OXFORD — The town’s water system has violated drinking water standards by exceeding the federal standard for copper in its public drinking water supply.

The concentration of copper in a sampling taken in June was 1.7 milligrams per liter, which is above the allowable 1.3 milligrams per liter but is not considered an immediate risk, according to information from the Oxford Water District.

While the sample exceeded state and federal drinking water standard it is not considered an emergency and residents do not need to use an alternative water supply, said Ryan Lippincott, superintendent of the water district.

Lippincott said the district will install a new aeration system at the location of the town’s two wells off King Street within the next 12 months. An application has been submitted to the Maine Drinking Water program, which ordered the corrective action. The estimated $300,000 cost for the system may be paid for through water rates.

Lippincott said the district routinely monitors the water for containments. Every three years, several houses (that meet certain criteria) are selected at random to be tested.  The homeowners are asked to take the samplings, which are then taken by the district to be analyzed by a state-certified lab.

The samples are generally taken from kitchen and bathroom sinks or break room sinks, drinking fountains, etc. for those sampled in public spaces. Samples are taken several times over several days to meet federal and state regulations.


In this case, one house tested high for copper. Most house water pipes are made of copper, said Lippincott, and when the water circulates, it runs through the entire system.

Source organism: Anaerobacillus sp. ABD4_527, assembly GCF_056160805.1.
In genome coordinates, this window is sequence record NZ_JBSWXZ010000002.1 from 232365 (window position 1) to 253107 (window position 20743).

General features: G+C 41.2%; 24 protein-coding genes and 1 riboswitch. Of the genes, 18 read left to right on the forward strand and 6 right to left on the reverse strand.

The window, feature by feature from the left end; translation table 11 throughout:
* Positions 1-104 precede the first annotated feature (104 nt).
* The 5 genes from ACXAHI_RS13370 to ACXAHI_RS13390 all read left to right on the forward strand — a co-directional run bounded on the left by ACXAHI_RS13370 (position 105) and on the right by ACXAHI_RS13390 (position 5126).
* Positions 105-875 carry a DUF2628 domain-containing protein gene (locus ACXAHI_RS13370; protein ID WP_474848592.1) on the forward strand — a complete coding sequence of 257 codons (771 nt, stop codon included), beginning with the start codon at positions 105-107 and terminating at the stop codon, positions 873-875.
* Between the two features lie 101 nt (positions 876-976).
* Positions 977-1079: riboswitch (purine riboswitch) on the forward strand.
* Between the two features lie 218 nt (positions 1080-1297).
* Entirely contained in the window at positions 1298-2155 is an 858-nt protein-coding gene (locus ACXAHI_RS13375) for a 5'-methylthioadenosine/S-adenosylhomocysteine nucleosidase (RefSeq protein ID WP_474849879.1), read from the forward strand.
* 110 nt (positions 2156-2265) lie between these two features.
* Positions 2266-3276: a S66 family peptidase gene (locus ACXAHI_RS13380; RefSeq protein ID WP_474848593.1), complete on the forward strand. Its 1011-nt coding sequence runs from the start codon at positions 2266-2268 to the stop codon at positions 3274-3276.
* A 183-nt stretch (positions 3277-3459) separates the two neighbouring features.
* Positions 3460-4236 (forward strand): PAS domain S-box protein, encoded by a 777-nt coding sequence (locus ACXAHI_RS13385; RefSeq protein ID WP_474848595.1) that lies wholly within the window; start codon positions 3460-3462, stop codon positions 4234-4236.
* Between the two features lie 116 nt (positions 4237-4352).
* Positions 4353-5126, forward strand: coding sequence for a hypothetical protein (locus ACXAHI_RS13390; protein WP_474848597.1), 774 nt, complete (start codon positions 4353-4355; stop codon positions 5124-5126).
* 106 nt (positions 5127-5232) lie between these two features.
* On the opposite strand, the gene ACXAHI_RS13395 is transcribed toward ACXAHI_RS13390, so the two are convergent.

He said he believes it may have exceeded the standard for the first time because of the high usage now placed on the system by places such as the Hampton Inn and Oxford Casino.

“There’s a lot more demand on the water system with the casino and hotel. We have to use this one well but it’s more corrosive.”

All public water systems are required to regularly sample and test their water to ensure that it meets federal and state drinking water standards and is safe to drink.

The Environmental Protection Agency sets maximum contaminant levels under the Federal Safe Drinking Water Act. If the water sample violates the standards, the water district is given a notice of non-compliance with remedies, including notifying the public and disseminating educational material.

If the remedies are not completed within the time stated in the corrective action, in this case 12 months to install the new aeration system, the state can go to the next level, and file an Administration Consent Agreement against the water district.


If that fails, the Drinking Water program can impose fines along with the Administrative Consent Agreement. The order can be appealed through a hearing process.

Lippincott said that the higher levels of copper in the water should not be an issue for most people, but he suggests running the tap water at least 30 to 60 seconds before using the water.

According to information put out by the water district, which is part of its corrective action required by the state, some people who drink excessive water with higher-than-normal copper levels could experience gastrointestinal distress or, if it went on for years, could experience liver or kidney damage. People with Wilson’s disease, a genetic disorder in which copper builds up in the body, should consult their personal doctor, according to the information released by the water district.


Comments are not available on this story.